By Aillinn Brennan • Special to The Current
You already have the bottle you are opening next, now you just need to find a tulip shaped wine glass. To insure the best sensory experience of the wine, it must be at the proper serving temperature. For white’s that would be 49-55 degrees, which is warmer than your fridge. For red’s, between 62-68 degrees, the cooler side of room temperature.
Now for the 5 Esses; See, Swirl, Sniff, Sip, and Savor.
See. Wine is beautiful in its visual expression in the glass. Think, as pretty as sunshine hitting the water on a blue-sky lake day. The way wine looks determines many things about the wine. Like how it was made and how old it is. The color can even clue the varietal, or type of grape.
To really see your wine, pour about an ounce into your glass. Hold the glass by the stem at a 45-degree angle against a white piece of paper. Look for the depth of color. Deep or pale? A Pinot Noir will be lighter in color than a Cabernet Sauvignon. Notice the wines clarity, a wine may be spoiled if it is not clear. Brilliance and brightness are signs of a wine that contains the correct level of acidity. A dull looking wine will likely taste dull.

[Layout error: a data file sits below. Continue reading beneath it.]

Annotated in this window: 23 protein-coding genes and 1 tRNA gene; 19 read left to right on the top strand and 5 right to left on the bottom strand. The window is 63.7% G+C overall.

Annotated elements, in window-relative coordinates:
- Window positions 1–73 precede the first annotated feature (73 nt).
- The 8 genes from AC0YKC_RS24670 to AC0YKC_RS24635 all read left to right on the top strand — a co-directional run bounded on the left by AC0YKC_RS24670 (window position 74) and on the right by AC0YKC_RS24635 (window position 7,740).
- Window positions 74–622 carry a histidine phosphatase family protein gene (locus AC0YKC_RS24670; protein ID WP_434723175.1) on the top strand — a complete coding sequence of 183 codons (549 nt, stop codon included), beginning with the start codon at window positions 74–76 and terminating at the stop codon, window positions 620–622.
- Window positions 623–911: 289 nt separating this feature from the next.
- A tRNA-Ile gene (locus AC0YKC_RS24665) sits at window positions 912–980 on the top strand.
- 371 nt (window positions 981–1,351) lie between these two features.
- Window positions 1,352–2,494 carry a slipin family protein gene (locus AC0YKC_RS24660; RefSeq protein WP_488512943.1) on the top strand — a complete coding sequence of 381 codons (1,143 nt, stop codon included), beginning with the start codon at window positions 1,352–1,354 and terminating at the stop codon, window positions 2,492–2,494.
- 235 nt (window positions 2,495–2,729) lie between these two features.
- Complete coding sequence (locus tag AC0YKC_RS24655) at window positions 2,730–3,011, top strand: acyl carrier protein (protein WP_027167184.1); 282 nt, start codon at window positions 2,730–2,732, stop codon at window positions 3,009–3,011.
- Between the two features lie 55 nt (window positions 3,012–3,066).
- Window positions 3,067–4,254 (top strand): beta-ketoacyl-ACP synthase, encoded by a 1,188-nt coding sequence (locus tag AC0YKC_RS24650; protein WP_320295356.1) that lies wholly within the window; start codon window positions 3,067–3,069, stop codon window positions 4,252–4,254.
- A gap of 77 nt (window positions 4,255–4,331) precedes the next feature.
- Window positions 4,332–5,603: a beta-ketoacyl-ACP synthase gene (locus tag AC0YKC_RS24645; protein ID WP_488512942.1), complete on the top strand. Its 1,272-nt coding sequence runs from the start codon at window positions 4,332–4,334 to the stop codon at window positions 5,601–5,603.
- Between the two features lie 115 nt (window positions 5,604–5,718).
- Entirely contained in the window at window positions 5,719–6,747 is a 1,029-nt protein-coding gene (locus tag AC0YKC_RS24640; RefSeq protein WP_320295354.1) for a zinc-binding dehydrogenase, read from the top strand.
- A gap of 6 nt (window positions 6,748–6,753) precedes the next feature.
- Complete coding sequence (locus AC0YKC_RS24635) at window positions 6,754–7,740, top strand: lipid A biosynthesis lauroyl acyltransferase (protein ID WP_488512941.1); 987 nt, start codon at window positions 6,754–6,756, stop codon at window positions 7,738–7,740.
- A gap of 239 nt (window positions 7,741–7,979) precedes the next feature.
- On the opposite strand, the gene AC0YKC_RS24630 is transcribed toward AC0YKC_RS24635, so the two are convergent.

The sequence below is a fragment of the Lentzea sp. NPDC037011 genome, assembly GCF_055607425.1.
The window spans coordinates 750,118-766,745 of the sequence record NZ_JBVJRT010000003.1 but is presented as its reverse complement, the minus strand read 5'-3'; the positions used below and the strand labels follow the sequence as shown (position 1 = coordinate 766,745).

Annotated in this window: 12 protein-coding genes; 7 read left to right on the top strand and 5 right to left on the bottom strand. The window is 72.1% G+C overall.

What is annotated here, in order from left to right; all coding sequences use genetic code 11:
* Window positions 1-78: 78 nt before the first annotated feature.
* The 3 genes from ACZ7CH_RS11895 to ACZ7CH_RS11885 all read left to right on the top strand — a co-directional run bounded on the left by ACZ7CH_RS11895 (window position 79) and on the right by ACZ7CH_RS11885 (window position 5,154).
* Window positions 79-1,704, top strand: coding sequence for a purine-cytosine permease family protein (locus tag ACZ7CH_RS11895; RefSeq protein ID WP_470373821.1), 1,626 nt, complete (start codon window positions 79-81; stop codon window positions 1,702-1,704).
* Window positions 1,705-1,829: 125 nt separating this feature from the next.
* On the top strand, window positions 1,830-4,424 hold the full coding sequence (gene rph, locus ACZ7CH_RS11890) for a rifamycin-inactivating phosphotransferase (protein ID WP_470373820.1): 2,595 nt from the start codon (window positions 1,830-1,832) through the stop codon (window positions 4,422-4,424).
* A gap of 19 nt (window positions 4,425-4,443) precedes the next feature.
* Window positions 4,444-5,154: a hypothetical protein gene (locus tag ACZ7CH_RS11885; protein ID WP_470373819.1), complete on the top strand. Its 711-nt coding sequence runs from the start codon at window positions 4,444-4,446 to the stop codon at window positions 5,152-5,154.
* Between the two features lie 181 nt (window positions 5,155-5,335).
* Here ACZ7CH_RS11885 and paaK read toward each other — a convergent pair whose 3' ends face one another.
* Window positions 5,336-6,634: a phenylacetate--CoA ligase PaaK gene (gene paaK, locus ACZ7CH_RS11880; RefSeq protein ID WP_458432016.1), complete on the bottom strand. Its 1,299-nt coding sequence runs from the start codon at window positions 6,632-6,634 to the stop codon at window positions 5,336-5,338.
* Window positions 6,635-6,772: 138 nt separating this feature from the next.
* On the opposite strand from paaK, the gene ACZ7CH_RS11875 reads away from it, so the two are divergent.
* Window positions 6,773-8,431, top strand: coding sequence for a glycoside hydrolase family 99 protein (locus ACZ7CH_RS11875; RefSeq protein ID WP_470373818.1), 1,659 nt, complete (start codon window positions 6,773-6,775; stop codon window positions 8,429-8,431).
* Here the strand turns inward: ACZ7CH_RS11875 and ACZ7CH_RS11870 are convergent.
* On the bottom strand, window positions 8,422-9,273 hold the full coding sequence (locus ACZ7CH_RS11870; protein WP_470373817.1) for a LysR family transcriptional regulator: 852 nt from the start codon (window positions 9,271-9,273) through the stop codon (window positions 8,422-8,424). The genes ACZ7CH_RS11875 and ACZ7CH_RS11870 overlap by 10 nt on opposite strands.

Next, hold the glass by the stem and swirl the glass to get the wine moving into the “bowl” of the glass. You are now aerating the wine. With oxygen forcing its way into the wine it is displacing the alcohol and aromatic compounds into the bowl. Now, stick your nose ALL the way in, and take a deep sniff. What do you smell? What ever comes to mind is correct. A particular flower? Lemon? Peach? Apple? An herb? A baking spice? These are all very common in wine. The marvel of wine is that those chemical compounds of an apple, or a blueberry, or vanilla actually exist in the wine and are produced through the magic of fermentation.
Now that your visual and olfactory senses are stimulated, take a sip. When the wine enters your mouth, with pursed lips breath in some air. It may seem silly but now you have the wine moving around the palate for the optimal savor experience. Taste receptors are abundant on the palate, and wine by design, is meant to activate them like crazy.
What do you taste? Is it the experience of biting into an apple picked fresh from a tree, with sweet and tart flavors colliding? Perhaps it has elements of a blueberry muffin right out of the oven, with big berry flavors and vanilla. Really any of your associations are correct.
As with any new skill, practice makes perfect. So see, swirl, smell, sip and savor that glass of wine!
Aillinn Brennan is proprietor of The Marion Hose Bar located at 16 W. Broadway in Jim Thorpe. For more visit www.marionhosebar.com